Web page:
Tuesday, February 15, 2011
Me on Delirium
Author: Lauren Oliver
Release Date: February 1, 2011
Pages: 441 (Hardcover)
This is another book in a string of YA dystopian romances that's gotten tons and tons of positive hype as well as knowledge that there will be a book two and three in the series to follow, to be released in 2012 and 2013, respectively. Lauren Oliver's debut Before I Fall came out in March 2010, but Delirium is my first time reading a book by the author.
In Lena's world, love is a disease that is cured once you turn eighteen. Afterward, you don't have to worry about catching it and are able to lead a healthy and productive life. Ever since she was young, Lena has counted down the days until her procedure. It will be a life without pain, a life carefully measured out, a life that's safe and predictable. A happy life.
But, with ninety-five days to go before she turns eighteen, Lena falls in love.
I found it to be an amazing concept, the idea of love being a horrible and deadly disease that everyone must be cured of. If you think about it, love is a disease. It can distract us, make us feel strange, pull us away from tasks. The idea of being cured does feel strange, through.
While being a dystopian YA where the controlling government reminded me of Ally Condie's Matched, I didn't have a problem with it. Teens rebel against authority, it's probably coded into their genetic makeup, and it's so likely that teens will rebel against an authoritarian government with spies and codes and rules upon rules and restrictions on music and literature and certain types of relationships. This government was so cold, so controlling, so heartless. The fact that the book is set in Portland, Maine, a recognizable city in a currently big and important country, made reading it just a little creepy.
Lena seems like such a reluctant heroine. Constantly running, running from her past, her memories, running towards her birthday and the procedure. There's no escaping any of it, but she still runs, hoping to reach the day when her pain will end and she can be happy again. Then there's Alex, friendly and mysterious Alex, who gives Lena a new reason to keep running.
There's one character I have to talk about who I loved more than the others. Lena's little cousin, Grace. I love Gracie. There's totally something else going on with her. I just know there's a reason why she won't talk, and I hope she appears in the next two books.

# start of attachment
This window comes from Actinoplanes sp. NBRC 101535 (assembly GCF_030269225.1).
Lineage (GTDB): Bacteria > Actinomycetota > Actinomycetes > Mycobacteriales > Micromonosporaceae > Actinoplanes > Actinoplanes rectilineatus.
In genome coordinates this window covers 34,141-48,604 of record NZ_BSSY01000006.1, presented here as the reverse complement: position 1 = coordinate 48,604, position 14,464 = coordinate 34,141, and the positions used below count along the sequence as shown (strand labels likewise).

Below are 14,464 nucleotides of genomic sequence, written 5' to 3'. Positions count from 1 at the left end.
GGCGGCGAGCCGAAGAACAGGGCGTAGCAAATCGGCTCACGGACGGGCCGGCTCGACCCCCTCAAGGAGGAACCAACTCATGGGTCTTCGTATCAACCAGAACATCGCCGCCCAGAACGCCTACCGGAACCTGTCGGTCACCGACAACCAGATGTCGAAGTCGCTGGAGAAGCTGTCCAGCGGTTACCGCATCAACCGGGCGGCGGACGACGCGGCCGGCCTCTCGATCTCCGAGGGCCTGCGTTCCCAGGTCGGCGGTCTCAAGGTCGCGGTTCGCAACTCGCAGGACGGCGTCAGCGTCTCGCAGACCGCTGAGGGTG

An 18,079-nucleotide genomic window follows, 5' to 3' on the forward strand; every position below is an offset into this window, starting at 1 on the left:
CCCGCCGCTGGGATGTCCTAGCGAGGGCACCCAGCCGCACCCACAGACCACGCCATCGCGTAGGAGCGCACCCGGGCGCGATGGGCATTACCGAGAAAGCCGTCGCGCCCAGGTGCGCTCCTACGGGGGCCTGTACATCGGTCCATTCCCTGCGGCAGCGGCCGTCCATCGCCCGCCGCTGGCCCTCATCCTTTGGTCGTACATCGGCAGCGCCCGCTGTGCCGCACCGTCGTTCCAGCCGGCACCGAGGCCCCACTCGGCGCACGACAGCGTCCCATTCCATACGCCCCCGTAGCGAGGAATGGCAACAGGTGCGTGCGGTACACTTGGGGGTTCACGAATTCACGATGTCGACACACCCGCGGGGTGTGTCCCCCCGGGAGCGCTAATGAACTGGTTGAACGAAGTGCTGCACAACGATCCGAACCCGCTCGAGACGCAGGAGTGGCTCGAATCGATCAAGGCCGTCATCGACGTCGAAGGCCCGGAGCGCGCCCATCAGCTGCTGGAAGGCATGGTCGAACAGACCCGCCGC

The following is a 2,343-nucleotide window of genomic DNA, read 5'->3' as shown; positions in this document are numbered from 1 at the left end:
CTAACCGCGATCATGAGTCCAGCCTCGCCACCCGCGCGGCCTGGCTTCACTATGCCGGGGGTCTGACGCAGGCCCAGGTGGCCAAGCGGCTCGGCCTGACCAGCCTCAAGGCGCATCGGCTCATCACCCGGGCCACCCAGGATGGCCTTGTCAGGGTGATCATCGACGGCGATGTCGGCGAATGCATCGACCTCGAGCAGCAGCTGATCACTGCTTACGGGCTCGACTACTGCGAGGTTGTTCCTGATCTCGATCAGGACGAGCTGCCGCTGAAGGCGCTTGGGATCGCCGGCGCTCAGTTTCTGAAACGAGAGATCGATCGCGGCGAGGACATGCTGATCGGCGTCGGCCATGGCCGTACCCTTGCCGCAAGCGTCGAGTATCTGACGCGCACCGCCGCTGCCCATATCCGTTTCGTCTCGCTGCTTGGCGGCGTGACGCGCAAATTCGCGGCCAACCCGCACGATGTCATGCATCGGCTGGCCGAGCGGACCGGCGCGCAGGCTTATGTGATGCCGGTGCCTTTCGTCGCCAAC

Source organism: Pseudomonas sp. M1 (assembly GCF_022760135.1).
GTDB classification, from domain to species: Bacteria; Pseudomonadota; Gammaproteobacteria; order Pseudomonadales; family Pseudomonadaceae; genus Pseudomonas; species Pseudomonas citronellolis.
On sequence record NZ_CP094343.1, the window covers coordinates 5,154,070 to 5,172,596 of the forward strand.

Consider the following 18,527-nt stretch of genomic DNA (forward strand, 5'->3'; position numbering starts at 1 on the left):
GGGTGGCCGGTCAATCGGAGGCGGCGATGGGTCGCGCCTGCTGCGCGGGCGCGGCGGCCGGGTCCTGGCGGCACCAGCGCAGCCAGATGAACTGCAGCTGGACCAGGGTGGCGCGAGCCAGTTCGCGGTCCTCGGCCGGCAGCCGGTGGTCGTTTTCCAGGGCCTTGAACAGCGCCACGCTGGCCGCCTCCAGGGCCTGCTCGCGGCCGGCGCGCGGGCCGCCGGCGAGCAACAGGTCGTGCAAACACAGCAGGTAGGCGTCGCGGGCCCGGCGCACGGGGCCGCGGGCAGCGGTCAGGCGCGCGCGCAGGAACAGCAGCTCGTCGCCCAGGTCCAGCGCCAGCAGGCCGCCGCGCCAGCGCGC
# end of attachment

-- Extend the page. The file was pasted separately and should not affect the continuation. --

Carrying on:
When I reached the final page and read the words that take us out of Delirium and into Pandemonium, I thought of those who have fought, fought with everything they had, every single inch of them, fought for love. Fought for love and never gave up, using the strength and courage of their convictions. Fought for love and died. As I type this, I can feel the tears building in my eyes, hear the racing of my heart in my chest. I can't remember the last time I read a book, any book of any genre, that's had me this close to actual tears. That says so much about Lauren Oliver, about her writing, her story, her characters, and the message that's woven into every single word on every single page.
Love can hurt us, ruin us, kill us, but it can also save us. It can fill us with so much happiness and bright light we feel like we're about to burst. Pain. Isolation. Death. None of it matters when it comes face to face with love. It weakens us, but it can also make us so much stronger then we were before.
And it's not just romantic love. It's all kinds of love. The love parents have for their children, the love friends and siblings have for each other, the love of poetry and books and music and movies and art and running. The love we have for freedom, for life and hopes and dreams, for a future where we can be happy.
My heart breaks for those who cannot love as they want to, those who were in the past and are now in the present kept from loving as they want to. To be kept from love, to be told that you cannot love because it's not normal or right or correct or proper, has the ability to crush the soul. If this world Lauren Oliver writes of ever becomes reality, if amor deliria nervosa must be cured for the good of us all, I will head off into the Wilds and you are welcome to join me.
This book is amazingly powerful, amazingly haunting and beautiful and mysterious and gorgeous and thoughtful. The prose was lyrical and powerful, heartfelt and heart-wrenching, moving and passionate. Delirium will be a book that stays with me for years to come.